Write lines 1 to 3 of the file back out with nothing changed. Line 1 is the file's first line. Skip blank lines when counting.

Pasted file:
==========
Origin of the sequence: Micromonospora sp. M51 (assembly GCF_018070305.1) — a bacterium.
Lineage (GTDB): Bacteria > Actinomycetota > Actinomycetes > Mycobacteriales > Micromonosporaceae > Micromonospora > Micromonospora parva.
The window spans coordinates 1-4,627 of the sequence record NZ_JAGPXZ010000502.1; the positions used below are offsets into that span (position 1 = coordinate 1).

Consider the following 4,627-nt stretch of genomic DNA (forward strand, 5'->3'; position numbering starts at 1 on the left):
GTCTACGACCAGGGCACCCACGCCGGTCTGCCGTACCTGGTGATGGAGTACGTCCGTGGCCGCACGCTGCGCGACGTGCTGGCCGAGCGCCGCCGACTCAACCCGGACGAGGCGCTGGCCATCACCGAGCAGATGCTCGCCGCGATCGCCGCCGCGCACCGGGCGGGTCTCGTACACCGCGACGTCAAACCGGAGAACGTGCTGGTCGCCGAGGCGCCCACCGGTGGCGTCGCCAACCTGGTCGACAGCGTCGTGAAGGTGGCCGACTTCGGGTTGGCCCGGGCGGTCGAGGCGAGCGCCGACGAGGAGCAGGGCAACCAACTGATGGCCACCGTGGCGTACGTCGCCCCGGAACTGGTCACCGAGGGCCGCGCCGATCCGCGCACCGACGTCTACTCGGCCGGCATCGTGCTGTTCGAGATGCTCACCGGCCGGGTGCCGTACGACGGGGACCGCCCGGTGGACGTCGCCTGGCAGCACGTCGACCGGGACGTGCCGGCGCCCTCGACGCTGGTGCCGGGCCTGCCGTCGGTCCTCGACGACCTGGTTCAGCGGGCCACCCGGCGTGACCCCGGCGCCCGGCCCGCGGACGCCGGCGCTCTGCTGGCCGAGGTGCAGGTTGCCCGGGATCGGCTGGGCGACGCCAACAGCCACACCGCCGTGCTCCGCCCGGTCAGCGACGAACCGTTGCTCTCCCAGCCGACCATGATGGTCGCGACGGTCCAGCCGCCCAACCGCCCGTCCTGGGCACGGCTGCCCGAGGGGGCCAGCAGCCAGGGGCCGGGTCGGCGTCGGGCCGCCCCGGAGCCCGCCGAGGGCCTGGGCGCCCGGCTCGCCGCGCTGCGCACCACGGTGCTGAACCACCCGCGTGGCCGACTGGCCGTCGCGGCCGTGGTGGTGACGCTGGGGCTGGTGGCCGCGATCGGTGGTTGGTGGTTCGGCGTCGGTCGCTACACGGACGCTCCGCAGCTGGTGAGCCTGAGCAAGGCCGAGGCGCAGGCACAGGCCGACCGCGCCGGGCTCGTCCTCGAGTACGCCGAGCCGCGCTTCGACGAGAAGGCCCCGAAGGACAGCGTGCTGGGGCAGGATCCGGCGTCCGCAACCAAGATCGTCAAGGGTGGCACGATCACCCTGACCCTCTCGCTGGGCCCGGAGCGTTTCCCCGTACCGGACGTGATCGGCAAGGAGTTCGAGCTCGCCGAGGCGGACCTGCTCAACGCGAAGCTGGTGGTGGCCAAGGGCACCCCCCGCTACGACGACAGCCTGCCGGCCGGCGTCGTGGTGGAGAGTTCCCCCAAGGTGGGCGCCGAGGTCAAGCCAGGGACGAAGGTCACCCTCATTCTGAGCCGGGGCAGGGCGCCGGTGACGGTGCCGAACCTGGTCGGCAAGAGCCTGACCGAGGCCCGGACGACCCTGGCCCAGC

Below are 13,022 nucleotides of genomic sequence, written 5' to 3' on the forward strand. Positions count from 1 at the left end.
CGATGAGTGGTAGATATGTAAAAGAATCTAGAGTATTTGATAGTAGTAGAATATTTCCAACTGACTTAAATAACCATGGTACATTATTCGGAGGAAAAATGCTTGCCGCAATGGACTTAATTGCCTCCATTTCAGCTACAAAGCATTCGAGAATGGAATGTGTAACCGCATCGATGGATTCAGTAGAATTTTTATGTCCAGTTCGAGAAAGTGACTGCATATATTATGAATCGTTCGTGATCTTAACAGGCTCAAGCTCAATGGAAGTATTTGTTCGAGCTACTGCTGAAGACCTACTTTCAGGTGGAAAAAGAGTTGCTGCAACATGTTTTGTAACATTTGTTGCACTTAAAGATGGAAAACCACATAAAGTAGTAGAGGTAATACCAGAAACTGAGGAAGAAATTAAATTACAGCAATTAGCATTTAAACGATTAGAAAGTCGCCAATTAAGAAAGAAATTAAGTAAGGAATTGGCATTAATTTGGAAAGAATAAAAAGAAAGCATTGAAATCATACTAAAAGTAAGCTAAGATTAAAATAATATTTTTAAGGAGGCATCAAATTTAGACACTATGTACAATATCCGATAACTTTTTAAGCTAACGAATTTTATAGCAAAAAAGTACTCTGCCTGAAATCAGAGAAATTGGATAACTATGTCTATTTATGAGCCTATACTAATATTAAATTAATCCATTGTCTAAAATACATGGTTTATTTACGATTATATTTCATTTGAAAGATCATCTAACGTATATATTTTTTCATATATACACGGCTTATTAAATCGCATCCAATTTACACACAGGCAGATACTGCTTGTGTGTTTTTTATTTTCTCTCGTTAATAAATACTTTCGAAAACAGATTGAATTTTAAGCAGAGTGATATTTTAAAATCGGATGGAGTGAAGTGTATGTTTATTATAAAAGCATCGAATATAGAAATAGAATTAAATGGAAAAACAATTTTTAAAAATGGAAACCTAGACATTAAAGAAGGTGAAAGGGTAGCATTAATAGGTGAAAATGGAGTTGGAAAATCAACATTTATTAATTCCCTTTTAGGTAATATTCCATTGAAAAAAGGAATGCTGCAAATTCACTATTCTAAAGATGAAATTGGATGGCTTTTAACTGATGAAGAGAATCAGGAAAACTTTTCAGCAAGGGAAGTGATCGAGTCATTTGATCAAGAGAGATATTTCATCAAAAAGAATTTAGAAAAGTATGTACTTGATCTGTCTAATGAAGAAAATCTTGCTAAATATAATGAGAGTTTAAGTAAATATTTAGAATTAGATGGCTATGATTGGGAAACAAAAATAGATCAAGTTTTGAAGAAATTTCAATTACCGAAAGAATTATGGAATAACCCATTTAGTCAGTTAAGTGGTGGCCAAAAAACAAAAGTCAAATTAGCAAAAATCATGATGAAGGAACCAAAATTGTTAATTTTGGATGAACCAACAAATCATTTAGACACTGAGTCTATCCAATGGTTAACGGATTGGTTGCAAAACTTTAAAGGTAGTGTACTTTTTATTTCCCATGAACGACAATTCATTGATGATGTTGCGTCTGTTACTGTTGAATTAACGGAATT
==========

Origin of the sequence: Micromonospora sp. M51 (assembly GCF_018070305.1) — a bacterium.
Lineage (GTDB): Bacteria > Actinomycetota > Actinomycetes > Mycobacteriales > Micromonosporaceae > Micromonospora > Micromonospora parva.
The window spans coordinates 1-4,627 of the sequence record NZ_JAGPXZ010000502.1; the positions used below are offsets into that span (position 1 = coordinate 1).